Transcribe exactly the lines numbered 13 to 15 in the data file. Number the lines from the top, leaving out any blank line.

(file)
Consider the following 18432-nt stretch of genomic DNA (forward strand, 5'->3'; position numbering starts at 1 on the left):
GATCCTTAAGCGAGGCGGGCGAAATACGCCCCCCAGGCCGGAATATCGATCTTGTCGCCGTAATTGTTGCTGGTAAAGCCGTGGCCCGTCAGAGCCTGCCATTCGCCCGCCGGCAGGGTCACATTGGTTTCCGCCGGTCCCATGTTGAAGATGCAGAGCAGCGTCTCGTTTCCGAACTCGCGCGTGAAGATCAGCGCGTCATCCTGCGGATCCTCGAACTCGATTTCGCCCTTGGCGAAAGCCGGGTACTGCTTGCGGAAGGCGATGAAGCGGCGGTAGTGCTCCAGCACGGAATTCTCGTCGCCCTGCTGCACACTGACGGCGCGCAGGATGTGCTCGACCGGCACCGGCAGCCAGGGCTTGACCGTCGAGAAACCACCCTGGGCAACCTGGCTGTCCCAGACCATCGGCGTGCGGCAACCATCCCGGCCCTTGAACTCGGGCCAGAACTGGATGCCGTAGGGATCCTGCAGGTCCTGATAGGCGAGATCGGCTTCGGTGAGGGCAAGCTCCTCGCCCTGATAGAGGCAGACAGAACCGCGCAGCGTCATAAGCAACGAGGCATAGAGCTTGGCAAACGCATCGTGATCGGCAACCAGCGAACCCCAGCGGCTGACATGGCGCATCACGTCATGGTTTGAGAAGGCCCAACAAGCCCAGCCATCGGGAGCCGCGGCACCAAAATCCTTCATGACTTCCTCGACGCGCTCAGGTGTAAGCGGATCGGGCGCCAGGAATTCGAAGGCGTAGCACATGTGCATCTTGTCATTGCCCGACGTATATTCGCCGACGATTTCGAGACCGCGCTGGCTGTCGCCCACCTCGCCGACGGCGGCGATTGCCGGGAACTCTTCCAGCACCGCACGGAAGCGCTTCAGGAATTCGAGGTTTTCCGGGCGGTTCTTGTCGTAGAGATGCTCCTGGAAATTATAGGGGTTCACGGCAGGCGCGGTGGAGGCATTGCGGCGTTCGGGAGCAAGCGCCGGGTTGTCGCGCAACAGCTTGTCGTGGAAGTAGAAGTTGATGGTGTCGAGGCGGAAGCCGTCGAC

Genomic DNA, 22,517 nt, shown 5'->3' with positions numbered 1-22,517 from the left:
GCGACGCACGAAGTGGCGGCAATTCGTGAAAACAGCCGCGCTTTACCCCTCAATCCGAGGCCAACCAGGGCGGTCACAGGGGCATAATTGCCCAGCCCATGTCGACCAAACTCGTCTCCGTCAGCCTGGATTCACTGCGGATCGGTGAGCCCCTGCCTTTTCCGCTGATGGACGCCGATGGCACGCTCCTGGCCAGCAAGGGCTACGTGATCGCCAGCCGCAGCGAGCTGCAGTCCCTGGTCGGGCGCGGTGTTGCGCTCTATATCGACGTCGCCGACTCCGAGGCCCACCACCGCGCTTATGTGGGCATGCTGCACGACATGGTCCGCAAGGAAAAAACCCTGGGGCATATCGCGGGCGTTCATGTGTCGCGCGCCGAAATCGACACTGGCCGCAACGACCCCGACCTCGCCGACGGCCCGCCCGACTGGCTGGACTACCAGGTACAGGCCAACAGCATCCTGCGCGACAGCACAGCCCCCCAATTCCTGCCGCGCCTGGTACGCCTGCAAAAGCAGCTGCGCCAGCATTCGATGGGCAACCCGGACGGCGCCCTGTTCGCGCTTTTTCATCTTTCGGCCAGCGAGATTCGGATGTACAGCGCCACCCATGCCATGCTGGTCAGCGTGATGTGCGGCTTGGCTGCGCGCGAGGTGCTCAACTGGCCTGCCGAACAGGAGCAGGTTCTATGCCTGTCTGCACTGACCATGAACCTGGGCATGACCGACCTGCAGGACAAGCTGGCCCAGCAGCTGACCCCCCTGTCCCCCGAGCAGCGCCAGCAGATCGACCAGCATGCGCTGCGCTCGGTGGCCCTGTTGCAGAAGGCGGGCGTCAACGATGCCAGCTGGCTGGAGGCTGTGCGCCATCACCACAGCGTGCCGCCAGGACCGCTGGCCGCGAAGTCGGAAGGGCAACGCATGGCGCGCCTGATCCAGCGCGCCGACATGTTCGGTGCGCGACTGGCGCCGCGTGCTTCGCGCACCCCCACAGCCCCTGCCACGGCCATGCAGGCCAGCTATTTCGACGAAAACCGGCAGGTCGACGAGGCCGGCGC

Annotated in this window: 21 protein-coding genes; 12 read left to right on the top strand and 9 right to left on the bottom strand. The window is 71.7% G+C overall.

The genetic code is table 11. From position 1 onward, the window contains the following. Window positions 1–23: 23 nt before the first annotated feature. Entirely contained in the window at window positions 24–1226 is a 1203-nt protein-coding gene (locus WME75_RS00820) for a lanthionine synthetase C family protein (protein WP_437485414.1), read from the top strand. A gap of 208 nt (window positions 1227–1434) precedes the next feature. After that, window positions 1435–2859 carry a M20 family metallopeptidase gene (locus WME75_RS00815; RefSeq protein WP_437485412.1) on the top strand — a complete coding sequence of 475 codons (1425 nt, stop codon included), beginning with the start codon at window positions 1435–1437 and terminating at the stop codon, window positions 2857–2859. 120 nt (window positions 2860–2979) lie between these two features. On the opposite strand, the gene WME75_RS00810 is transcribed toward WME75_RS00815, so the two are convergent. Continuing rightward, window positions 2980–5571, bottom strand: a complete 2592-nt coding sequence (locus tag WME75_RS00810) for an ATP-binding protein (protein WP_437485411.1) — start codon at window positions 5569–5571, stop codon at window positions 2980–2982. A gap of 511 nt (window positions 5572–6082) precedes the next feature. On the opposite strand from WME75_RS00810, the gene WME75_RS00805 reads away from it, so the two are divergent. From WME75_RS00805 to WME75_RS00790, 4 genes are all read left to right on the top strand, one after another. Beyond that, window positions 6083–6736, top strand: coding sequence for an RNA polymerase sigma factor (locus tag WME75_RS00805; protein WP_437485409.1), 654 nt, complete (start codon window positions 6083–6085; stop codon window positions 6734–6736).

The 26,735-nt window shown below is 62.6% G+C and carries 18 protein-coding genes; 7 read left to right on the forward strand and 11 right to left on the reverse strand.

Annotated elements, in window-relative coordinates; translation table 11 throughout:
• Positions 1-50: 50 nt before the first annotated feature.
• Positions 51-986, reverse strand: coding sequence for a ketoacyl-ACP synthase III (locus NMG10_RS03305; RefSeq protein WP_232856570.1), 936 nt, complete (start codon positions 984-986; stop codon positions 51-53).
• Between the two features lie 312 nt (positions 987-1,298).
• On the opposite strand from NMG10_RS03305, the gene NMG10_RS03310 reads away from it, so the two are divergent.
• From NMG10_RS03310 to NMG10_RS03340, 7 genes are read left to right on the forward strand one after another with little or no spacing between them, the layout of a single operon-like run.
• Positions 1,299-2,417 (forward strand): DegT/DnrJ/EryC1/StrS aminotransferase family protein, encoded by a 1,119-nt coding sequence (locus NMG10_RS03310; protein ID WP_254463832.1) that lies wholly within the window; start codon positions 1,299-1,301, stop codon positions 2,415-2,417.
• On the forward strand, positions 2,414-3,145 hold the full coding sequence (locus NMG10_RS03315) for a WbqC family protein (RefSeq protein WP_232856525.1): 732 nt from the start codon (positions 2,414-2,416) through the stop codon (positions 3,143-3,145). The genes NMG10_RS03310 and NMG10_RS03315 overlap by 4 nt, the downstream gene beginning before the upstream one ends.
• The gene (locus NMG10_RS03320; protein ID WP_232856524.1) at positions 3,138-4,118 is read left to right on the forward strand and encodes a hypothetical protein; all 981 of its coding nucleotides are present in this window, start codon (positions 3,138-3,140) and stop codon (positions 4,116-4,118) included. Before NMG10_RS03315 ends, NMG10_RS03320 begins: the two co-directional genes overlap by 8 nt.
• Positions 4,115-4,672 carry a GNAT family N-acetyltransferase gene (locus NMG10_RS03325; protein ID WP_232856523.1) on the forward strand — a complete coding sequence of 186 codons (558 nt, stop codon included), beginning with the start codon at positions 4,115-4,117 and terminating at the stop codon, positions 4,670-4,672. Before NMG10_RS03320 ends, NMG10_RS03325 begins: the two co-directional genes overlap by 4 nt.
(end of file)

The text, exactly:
• From NMG10_RS03310 to NMG10_RS03340, 7 genes are read left to right on the forward strand one after another with little or no spacing between them, the layout of a single operon-like run.
• Positions 1,299-2,417 (forward strand): DegT/DnrJ/EryC1/StrS aminotransferase family protein, encoded by a 1,119-nt coding sequence (locus NMG10_RS03310; protein ID WP_254463832.1) that lies wholly within the window; start codon positions 1,299-1,301, stop codon positions 2,415-2,417.
• On the forward strand, positions 2,414-3,145 hold the full coding sequence (locus NMG10_RS03315) for a WbqC family protein (RefSeq protein WP_232856525.1): 732 nt from the start codon (positions 2,414-2,416) through the stop codon (positions 3,143-3,145). The genes NMG10_RS03310 and NMG10_RS03315 overlap by 4 nt, the downstream gene beginning before the upstream one ends.